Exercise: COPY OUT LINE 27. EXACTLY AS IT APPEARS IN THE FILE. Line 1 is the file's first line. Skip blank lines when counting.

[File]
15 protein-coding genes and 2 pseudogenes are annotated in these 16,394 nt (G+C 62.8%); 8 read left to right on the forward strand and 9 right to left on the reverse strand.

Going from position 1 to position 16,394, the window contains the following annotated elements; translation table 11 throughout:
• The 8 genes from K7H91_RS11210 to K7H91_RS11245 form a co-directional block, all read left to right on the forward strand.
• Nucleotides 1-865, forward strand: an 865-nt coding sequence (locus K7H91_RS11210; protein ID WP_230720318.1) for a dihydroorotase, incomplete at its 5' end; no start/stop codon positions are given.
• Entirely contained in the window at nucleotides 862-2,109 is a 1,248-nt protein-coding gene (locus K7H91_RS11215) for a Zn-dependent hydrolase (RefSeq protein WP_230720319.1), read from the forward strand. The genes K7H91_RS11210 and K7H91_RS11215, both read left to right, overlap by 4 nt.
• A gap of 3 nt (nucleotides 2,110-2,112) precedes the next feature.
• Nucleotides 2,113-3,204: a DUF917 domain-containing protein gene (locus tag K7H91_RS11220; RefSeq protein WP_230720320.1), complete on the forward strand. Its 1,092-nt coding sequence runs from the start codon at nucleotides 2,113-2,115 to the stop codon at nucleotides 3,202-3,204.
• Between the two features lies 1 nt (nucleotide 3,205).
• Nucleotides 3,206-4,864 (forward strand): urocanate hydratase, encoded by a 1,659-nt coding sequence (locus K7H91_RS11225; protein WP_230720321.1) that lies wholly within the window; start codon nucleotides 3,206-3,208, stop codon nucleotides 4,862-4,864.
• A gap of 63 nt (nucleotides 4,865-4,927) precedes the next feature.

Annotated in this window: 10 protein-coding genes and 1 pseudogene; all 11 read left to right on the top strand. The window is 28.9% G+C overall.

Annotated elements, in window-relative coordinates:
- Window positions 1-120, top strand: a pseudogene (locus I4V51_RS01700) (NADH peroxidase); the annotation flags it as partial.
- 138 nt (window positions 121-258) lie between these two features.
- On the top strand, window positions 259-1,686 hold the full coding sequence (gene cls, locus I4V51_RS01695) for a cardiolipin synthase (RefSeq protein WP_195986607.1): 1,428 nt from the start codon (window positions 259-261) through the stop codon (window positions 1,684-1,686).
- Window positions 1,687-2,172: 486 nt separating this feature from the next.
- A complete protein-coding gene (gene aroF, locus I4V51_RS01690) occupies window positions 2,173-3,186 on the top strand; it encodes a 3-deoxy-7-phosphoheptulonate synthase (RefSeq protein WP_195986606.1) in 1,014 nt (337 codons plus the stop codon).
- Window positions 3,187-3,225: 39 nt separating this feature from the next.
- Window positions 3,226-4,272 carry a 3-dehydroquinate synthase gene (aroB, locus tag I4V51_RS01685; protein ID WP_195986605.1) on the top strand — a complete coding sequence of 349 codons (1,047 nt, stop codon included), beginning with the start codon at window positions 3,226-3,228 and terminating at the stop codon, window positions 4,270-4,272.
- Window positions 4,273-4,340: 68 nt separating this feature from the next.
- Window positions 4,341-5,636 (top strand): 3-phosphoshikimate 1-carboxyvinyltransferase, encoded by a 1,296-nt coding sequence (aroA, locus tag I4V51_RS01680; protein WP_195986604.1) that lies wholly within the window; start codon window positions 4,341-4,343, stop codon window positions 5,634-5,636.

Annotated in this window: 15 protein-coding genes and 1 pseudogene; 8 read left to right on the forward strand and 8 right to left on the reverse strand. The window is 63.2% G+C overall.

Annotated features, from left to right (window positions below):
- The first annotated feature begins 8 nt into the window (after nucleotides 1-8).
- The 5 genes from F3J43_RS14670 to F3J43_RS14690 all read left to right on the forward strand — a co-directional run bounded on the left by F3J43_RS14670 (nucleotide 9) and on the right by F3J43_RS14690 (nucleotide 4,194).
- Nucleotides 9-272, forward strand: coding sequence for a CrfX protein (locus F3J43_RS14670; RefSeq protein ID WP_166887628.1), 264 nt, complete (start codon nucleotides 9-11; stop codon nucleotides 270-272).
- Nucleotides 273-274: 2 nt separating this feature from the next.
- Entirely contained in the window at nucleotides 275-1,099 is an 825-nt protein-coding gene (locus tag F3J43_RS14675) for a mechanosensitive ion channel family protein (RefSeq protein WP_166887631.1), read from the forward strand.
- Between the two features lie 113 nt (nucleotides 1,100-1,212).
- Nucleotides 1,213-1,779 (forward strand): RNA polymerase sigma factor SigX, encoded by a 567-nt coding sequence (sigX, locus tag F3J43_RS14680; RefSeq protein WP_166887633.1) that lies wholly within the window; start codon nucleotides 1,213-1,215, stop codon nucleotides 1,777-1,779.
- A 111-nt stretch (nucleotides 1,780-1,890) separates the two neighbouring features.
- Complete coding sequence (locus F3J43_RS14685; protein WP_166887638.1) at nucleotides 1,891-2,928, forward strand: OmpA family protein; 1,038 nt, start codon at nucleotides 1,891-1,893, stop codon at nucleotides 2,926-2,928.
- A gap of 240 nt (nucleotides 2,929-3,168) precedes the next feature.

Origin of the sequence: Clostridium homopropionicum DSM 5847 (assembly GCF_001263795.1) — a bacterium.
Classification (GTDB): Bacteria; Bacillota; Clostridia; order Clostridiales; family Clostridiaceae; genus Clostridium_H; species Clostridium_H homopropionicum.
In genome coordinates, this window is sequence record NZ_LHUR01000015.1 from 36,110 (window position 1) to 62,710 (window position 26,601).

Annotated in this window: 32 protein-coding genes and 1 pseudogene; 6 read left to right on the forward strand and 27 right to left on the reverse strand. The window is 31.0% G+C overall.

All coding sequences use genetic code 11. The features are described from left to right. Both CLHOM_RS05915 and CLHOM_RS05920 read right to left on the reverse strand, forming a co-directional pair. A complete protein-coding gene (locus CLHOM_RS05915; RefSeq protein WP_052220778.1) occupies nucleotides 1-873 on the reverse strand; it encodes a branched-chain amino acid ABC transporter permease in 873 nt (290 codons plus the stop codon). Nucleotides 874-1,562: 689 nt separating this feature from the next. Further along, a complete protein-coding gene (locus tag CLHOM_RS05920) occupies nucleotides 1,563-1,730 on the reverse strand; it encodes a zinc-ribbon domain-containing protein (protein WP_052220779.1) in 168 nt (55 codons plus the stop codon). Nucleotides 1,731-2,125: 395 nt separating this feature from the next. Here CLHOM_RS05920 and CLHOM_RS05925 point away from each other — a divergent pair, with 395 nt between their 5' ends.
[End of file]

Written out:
- Nucleotides 273-274: 2 nt separating this feature from the next.